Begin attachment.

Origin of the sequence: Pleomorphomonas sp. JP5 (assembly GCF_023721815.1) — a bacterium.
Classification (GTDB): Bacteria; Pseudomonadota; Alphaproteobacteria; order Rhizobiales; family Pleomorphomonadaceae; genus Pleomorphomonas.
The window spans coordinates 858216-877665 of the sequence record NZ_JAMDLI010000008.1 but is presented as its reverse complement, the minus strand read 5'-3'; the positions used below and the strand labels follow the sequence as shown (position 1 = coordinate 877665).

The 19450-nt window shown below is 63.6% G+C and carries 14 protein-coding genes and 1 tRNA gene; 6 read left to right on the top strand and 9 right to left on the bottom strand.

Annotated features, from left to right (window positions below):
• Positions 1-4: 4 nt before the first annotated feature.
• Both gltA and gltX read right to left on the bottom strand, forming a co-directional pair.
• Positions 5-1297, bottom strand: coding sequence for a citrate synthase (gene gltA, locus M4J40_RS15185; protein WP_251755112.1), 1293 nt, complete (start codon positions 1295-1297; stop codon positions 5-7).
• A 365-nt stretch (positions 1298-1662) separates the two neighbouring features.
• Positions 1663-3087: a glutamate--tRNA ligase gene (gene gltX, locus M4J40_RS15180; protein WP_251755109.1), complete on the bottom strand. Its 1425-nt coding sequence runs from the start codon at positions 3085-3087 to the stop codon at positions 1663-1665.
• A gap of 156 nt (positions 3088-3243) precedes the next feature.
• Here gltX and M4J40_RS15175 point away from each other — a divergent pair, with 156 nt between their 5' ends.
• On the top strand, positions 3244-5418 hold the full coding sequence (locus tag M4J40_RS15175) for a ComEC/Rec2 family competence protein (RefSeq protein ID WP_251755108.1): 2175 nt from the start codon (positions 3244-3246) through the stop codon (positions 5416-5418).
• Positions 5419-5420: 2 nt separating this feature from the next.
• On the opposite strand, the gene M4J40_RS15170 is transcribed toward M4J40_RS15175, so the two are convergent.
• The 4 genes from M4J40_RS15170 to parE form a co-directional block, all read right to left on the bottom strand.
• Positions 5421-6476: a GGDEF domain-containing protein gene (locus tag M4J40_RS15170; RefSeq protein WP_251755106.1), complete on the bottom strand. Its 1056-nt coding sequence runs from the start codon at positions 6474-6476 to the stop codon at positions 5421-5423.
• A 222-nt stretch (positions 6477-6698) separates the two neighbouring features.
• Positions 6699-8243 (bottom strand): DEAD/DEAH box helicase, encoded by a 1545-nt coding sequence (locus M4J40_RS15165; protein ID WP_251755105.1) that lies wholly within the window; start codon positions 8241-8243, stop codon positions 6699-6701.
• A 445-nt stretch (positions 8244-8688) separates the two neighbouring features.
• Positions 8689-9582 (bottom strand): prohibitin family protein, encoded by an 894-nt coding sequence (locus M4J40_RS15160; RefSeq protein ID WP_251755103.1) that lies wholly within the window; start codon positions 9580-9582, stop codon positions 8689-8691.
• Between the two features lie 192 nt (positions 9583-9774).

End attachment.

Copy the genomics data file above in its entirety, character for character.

Origin of the sequence: Pleomorphomonas sp. JP5 (assembly GCF_023721815.1) — a bacterium.
Classification (GTDB): Bacteria; Pseudomonadota; Alphaproteobacteria; order Rhizobiales; family Pleomorphomonadaceae; genus Pleomorphomonas.
The window spans coordinates 858216-877665 of the sequence record NZ_JAMDLI010000008.1 but is presented as its reverse complement, the minus strand read 5'-3'; the positions used below and the strand labels follow the sequence as shown (position 1 = coordinate 877665).

The 19450-nt window shown below is 63.6% G+C and carries 14 protein-coding genes and 1 tRNA gene; 6 read left to right on the top strand and 9 right to left on the bottom strand.

Annotated features, from left to right (window positions below):
• Positions 1-4: 4 nt before the first annotated feature.
• Both gltA and gltX read right to left on the bottom strand, forming a co-directional pair.
• Positions 5-1297, bottom strand: coding sequence for a citrate synthase (gene gltA, locus M4J40_RS15185; protein WP_251755112.1), 1293 nt, complete (start codon positions 1295-1297; stop codon positions 5-7).
• A 365-nt stretch (positions 1298-1662) separates the two neighbouring features.
• Positions 1663-3087: a glutamate--tRNA ligase gene (gene gltX, locus M4J40_RS15180; protein WP_251755109.1), complete on the bottom strand. Its 1425-nt coding sequence runs from the start codon at positions 3085-3087 to the stop codon at positions 1663-1665.
• A gap of 156 nt (positions 3088-3243) precedes the next feature.
• Here gltX and M4J40_RS15175 point away from each other — a divergent pair, with 156 nt between their 5' ends.
• On the top strand, positions 3244-5418 hold the full coding sequence (locus tag M4J40_RS15175) for a ComEC/Rec2 family competence protein (RefSeq protein ID WP_251755108.1): 2175 nt from the start codon (positions 3244-3246) through the stop codon (positions 5416-5418).
• Positions 5419-5420: 2 nt separating this feature from the next.
• On the opposite strand, the gene M4J40_RS15170 is transcribed toward M4J40_RS15175, so the two are convergent.
• The 4 genes from M4J40_RS15170 to parE form a co-directional block, all read right to left on the bottom strand.
• Positions 5421-6476: a GGDEF domain-containing protein gene (locus tag M4J40_RS15170; RefSeq protein WP_251755106.1), complete on the bottom strand. Its 1056-nt coding sequence runs from the start codon at positions 6474-6476 to the stop codon at positions 5421-5423.
• A 222-nt stretch (positions 6477-6698) separates the two neighbouring features.
• Positions 6699-8243 (bottom strand): DEAD/DEAH box helicase, encoded by a 1545-nt coding sequence (locus M4J40_RS15165; protein ID WP_251755105.1) that lies wholly within the window; start codon positions 8241-8243, stop codon positions 6699-6701.
• A 445-nt stretch (positions 8244-8688) separates the two neighbouring features.
• Positions 8689-9582 (bottom strand): prohibitin family protein, encoded by an 894-nt coding sequence (locus M4J40_RS15160; RefSeq protein ID WP_251755103.1) that lies wholly within the window; start codon positions 9580-9582, stop codon positions 8689-8691.
• Between the two features lie 192 nt (positions 9583-9774).